Because boys and girls grow at slightly different rates, they each have their own growth charts. When you’re looking at a chart, the focus is on your child's rate of growth as she gets older. Five measurements plotted over time are therefore much more useful than just one, as they show you the rate at which she is growing compared with the curves on the chart. Growth isn’t like grades at school—the goal is not to get an A with a score of 100!
Percentile curves on the chart show where your child’s growth is compared with other children the same age. According to the World Health Organization, an average weight for a 21-month old female toddler is 10.8 kg (23.75lbs). If you plot this on a growth chart, she would be on the 50th percentile, meaning that 50% of girl toddlers her age weigh more and 50% of girls the same age weigh less. If this represents your toddler, continue to follow her length and weight at her wellness checks. If your child's growth is concerning you, speak with your healthcare provider.
If you don't already have a copy of your child's growth charts, blank charts are shown below. You can use these to plot your child’s weight and length from birth until age two. You can then see which percentile your little one has tracked up until now.
Growth charts in practice
Imagine a two-year-old girl named Amy, whose weight and length have been tracked using the growth charts. Amy has had her measurements regularly plotted on the length-for-age and weight-for-age charts since birth, when she weighed 3.2kg and measured 49cm long. By her first birthday, her weight had increased to 9kg and her length, 74cm. At 18 months, she had steadily grown to 10.2kg and 81cm, and today, she weighs a healthy 11.4kg and measures 86cm in length. Looking at the charts above, this means Amy has consistently tracked at the 50th percentile for both length and weight. Remember that all children are different, and it’s fine for your toddler to be above or below the average 50th percentile, as long as her healthcare provider indicates that she is growing well.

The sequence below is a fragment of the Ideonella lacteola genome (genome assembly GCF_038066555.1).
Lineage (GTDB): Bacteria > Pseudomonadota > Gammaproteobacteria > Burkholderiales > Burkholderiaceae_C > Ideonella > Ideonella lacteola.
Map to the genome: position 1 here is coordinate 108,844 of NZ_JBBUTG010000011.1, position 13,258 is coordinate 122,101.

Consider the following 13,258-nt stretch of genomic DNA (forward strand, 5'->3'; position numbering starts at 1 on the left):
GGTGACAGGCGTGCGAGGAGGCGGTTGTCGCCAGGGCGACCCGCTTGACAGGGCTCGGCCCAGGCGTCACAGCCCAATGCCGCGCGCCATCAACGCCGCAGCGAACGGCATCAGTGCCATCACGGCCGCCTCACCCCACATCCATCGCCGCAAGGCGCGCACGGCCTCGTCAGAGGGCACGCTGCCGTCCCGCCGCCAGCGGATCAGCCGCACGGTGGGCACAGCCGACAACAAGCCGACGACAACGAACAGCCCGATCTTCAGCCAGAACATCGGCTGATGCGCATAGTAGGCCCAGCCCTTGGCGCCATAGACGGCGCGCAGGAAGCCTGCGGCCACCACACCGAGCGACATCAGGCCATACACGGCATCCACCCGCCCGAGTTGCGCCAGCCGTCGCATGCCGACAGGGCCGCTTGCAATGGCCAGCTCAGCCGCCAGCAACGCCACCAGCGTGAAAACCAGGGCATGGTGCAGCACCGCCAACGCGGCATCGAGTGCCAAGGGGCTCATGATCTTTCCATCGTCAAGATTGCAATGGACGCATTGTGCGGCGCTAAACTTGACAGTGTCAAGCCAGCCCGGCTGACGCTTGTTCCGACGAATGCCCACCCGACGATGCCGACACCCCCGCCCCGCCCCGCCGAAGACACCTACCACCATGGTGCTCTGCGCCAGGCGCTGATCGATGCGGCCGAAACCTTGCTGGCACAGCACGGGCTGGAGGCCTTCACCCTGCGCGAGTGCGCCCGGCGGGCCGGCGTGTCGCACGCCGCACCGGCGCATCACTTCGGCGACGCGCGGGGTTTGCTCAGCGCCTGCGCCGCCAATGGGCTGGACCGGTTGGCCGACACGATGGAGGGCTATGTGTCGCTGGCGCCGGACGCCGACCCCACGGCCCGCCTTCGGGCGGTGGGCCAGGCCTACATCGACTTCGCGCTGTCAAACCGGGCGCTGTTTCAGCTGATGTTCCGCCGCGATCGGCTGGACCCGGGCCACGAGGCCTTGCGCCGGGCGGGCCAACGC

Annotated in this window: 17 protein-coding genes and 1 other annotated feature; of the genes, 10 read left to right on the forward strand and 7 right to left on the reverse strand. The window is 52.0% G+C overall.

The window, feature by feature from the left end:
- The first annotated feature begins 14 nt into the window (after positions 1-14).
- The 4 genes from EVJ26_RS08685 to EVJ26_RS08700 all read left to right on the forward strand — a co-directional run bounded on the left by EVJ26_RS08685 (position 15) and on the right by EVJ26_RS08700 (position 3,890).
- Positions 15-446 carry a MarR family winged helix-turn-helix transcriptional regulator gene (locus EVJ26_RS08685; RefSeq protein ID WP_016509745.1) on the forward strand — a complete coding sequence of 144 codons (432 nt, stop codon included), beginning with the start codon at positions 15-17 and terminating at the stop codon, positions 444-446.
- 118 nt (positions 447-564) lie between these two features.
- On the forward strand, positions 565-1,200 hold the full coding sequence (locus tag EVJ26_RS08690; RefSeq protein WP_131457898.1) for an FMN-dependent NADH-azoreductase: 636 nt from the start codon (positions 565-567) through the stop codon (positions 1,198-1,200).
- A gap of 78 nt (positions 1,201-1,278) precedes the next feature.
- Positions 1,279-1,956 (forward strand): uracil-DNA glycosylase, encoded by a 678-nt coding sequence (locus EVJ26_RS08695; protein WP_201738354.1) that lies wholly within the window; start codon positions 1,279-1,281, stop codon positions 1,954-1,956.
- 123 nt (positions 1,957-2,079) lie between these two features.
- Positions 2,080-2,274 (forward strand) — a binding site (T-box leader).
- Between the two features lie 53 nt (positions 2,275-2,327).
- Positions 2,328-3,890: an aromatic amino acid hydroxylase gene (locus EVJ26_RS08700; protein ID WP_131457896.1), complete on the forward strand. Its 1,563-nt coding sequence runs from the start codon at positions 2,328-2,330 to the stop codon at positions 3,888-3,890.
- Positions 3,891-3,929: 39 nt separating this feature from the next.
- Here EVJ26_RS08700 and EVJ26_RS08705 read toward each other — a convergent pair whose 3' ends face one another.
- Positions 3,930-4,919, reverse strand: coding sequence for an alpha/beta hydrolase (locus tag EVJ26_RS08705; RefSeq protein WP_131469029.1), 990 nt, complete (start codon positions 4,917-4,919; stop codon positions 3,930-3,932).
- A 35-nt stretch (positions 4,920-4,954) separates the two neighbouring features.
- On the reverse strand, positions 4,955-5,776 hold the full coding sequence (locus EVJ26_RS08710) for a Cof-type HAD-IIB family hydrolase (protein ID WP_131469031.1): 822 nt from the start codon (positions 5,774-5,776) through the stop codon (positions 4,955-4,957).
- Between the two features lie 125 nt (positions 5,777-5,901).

On the right path
As you’ve been following the advice in the First 1000 Days Nutrition Program, your toddler is likely on track for healthy growth. So well done for giving her the best start in life. Your job now is to continue what you’ve learned into the next 1000 days and beyond. It’s exciting times ahead!
Reidy KC and Squatrito C. Programming long-term health: Nutrition and diet in toddlers. In: Early nutrition and long-term health, mechanisms, consequences and opportunities. Ed., Saavedra and Dattilo, Elsevier, 2017: 537-60.
Smego A, Woo JG, Klein J, et al. High body mass index in infancy may predict severe obesity in early childhood. J Pediatr 2017; 183:87-93.
Worldwide trends in body-mass index, underweight, overweight, and obesity from 1975 to 2016: a pooled analysis of 2416 population-based measurement studies in 128·9 million children, adolescents, and adults. Lancet 2017; 390:2627-42.
World Health Organization Child Growth Standards. Geneva, World Health Organization, 2006.
(Accessed August 8 2018)
https://www.healthychildren.org/English/health-issues/conditions/Glands- Growth-Disorders/Pages/Growth-Charts-By-the-Numbers.aspx (Accessed December 5 2018)